Press freedom groups have demanded answers from the Tanzanian government following contradicting statements by the country’s foreign minister about the fate of a journalist who vanished two years ago.
In an interview with the BBC earlier this week, Palamagamba Kabudi, the minister, said reporter Azory Gwanda had “disappeared and died” somewhere in Rufiji, eastern Tanzania, without offering additional details.
The announcement was blasted by media watchdogs and activists who have long been calling for transparency in the case, prompting apparent backtracking by Kabudi on Thursday.
“The reference I made on Azory Gwanda contextually did not mean that Azory Gwanda is confirmed dead. To date, the government of Tanzania has no confirmation on whether Azory is dead or alive,” a government statement quoted Kabudi as saying.
In a statement on Thursday, Reporters Without Borders (RSF) criticised Kabudi’s “casual reference” and accused the government “of displaying a lack of consideration in its handling of the case”.
“After a year and a half of silence and then downplaying the journalist’s disappearance, the minister announces his death without explanation,” RSF’s Africa representative Arnaud Froger told AFP news agency.
“The flippancy with which the Tanzanian authorities have handled this case illustrates the low regard they have for the safe exercise of free and independent journalism.”
The United States-based Committee to Protect Journalists, meanwhile, called the minister’s remarks “wholly inadequate and distressing” and urged the government to immediately make public all the information it has about Gwanda’s fate.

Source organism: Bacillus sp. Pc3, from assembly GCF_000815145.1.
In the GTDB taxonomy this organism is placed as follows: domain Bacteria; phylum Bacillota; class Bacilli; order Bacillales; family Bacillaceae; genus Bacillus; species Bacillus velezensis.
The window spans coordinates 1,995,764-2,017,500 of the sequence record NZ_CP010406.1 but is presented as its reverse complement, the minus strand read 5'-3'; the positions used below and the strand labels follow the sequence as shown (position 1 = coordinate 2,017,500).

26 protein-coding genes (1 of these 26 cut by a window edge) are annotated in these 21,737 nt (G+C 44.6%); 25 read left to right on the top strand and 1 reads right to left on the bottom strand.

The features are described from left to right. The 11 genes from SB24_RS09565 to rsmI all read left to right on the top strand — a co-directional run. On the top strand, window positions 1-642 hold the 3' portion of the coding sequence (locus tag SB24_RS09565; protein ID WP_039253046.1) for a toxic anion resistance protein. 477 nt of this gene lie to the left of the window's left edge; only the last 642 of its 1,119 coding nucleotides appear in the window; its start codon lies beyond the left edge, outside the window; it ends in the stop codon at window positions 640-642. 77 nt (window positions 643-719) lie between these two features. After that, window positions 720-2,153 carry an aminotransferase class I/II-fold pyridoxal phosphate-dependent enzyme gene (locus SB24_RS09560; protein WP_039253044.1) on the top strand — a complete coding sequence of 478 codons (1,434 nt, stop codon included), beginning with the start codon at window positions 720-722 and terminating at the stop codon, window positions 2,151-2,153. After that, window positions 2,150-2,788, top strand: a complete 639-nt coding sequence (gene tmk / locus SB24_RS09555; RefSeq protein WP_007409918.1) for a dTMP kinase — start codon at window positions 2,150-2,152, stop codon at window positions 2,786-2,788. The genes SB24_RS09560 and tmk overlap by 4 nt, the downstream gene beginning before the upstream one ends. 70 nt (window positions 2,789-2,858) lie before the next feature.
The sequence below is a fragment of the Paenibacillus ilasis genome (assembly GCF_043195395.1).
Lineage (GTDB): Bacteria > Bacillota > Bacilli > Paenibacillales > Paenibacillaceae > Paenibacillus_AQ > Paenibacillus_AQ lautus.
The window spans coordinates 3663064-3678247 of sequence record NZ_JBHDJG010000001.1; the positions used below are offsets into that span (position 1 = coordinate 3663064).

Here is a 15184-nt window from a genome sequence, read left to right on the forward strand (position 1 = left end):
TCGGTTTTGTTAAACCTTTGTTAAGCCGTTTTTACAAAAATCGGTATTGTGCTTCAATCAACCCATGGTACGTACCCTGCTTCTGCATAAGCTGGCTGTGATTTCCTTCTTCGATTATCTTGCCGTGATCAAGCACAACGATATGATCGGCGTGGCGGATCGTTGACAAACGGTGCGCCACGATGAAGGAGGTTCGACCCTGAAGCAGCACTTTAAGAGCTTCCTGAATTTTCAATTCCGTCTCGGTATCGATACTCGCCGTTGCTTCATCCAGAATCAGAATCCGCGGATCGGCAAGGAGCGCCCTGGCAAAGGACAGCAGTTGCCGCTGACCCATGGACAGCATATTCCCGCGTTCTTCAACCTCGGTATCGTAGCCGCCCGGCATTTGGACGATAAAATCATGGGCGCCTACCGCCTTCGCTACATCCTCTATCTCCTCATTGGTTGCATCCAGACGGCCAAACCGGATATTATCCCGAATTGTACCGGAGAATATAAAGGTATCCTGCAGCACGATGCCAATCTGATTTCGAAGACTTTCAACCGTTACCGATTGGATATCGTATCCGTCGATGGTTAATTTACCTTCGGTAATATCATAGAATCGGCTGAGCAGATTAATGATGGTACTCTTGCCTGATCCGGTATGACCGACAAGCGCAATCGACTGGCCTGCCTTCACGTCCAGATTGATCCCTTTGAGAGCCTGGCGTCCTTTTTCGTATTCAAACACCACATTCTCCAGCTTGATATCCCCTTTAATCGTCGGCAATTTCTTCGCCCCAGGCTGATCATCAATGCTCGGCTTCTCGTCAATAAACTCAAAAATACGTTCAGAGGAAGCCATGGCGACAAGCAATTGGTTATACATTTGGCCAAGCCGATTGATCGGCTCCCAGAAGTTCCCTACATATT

Gwanda, a reporter for the Mwananchi and The Citizen newspapers, disappeared while reportedly investigating a series of murders of police and local officials in Kibiti, in the Rufiji district of the Pwani region.
According to his wife, Gwanda disappeared on November 21, 2017, after leaving in a white Toyota Land Cruiser with unknown people on an “emergency trip”.
He promised to return the following evening but was never seen again.
The government of President John Magufuli has been roundly criticized by press-freedom groups and local rights organisations for attempting to stifle media freedom in Tanzania.
The government denies the allegations.
Last year, 65 civil-society organisations wrote a letter decrying attacks against the media in the country, citing closure of media outlets, persecution and harassment of independent journalists, as well as the targeting of opposition members amongst their concerns.
Magufuli, who came to power in 2015, banned the popular Mawio newspaper in his first year, as well as two radio stations – Radio Five and Magic FM.
Tanzania ranks 118th out of 180 countries in RSF’s World Press Freedom Index this year, 25 positions below its 2018 ranking.